Colorado’s Hispanic community faces unique and substantial barriers to achieving good health, according to the Data Spotlight from the latest Colorado Health Report Card.
The new report, a collaboration between the Colorado Health Institute and the Colorado Health Foundation as part of the Colorado Health Report Card project, examines the extent of racial and ethnic disparities on key indicators, such as obesity rates and insurance coverage, as well as ongoing trends in Hispanic health.
This Data Spotlight analyzes health by life stage. The data show concerning disparities in access to health care and health outcomes across the life span:
Healthy Beginnings: One of five Hispanic mothers either aren’t getting any prenatal care, or they aren’t getting it until late in their pregnancies.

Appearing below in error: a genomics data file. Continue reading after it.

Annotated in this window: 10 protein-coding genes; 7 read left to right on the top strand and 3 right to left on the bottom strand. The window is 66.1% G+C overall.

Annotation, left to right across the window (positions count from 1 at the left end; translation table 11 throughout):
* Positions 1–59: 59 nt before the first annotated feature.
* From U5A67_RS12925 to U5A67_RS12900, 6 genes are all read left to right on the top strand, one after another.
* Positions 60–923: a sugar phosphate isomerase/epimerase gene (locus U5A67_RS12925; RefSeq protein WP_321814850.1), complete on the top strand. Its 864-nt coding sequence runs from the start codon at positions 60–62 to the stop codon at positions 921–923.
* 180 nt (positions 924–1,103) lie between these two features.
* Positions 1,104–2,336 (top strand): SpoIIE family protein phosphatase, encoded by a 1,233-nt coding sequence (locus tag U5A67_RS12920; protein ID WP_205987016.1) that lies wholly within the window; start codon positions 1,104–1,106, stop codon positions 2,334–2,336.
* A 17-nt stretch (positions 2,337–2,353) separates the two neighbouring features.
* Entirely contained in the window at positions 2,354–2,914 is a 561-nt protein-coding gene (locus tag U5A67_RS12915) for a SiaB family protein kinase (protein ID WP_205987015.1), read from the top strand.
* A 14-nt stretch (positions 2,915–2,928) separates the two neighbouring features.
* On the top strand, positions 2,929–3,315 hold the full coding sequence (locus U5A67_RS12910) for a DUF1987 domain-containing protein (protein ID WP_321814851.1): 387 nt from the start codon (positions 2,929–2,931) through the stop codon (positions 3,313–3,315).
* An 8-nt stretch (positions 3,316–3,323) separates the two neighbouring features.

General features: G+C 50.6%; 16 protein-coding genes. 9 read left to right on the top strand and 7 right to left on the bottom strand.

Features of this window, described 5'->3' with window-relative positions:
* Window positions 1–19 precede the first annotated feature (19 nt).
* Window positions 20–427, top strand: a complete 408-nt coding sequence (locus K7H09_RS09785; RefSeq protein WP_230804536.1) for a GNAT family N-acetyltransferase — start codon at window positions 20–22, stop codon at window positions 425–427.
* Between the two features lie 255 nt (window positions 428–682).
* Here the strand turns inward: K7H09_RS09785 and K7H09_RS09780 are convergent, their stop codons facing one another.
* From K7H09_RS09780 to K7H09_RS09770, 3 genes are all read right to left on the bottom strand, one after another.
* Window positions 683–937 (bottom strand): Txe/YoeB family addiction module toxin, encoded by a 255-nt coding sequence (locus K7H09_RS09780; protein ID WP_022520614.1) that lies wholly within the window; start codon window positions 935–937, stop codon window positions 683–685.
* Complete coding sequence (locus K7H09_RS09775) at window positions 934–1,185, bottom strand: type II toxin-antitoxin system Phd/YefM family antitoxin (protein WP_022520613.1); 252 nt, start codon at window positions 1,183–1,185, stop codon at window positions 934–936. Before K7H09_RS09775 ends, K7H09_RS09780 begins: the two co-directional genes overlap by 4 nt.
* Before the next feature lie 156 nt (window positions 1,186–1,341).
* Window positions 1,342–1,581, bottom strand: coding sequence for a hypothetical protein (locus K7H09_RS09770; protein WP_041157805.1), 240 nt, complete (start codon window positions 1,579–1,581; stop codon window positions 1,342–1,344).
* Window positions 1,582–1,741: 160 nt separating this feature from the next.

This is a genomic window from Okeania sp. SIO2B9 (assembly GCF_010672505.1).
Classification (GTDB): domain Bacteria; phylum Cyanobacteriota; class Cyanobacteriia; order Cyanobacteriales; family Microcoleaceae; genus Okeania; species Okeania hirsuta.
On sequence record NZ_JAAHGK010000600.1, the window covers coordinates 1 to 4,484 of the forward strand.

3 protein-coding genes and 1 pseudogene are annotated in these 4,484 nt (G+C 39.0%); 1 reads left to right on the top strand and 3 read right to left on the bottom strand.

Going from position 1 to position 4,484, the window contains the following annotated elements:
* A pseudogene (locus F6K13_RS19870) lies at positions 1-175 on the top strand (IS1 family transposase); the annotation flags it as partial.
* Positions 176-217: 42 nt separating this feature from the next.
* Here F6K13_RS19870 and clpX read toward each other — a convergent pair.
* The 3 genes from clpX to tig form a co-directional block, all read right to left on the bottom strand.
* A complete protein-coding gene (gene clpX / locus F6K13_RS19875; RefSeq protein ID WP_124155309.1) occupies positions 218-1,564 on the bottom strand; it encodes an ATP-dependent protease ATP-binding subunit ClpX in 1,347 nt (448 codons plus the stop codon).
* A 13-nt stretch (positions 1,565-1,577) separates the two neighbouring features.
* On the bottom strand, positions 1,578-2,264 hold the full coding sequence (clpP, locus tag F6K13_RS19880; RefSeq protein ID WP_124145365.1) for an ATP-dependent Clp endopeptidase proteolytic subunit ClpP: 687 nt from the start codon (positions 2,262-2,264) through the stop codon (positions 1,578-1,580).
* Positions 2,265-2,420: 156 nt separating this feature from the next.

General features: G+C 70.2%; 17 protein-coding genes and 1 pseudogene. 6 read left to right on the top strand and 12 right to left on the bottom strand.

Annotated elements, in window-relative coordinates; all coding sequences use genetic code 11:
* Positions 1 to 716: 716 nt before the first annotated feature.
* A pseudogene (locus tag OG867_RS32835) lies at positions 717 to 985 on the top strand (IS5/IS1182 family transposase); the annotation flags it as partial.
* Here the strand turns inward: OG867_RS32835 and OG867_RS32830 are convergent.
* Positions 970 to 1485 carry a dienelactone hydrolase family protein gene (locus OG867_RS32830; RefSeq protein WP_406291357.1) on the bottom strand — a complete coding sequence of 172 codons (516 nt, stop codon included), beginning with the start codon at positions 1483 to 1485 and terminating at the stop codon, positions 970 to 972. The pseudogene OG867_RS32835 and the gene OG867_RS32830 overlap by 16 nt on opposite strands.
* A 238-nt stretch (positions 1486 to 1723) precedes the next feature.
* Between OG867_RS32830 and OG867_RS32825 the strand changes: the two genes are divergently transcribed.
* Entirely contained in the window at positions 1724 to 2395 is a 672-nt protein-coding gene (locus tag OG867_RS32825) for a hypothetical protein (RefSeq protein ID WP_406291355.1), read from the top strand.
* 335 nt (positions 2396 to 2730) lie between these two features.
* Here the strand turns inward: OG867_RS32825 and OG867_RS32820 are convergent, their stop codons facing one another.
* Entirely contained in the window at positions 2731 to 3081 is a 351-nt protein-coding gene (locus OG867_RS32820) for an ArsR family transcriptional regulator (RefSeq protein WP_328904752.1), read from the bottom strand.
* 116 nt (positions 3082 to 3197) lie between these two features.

Healthy Children: More than a third of Hispanic children live below the poverty level in Colorado, compared with 11 percent of white children.
Healthy Adolescents: Birth rates are higher among Hispanic teens than white teens, but the number of births among Hispanic teens declined from about 3,400 to 2,000 between 2009 and 2013.
Healthy Adults: Nearly one in three Hispanic adults are obese compared with 19 percent of white adults.
Healthy Aging: Diabetes is twice as prevalent among Hispanic seniors compared with white seniors.
Read more at Colorado Health Institute.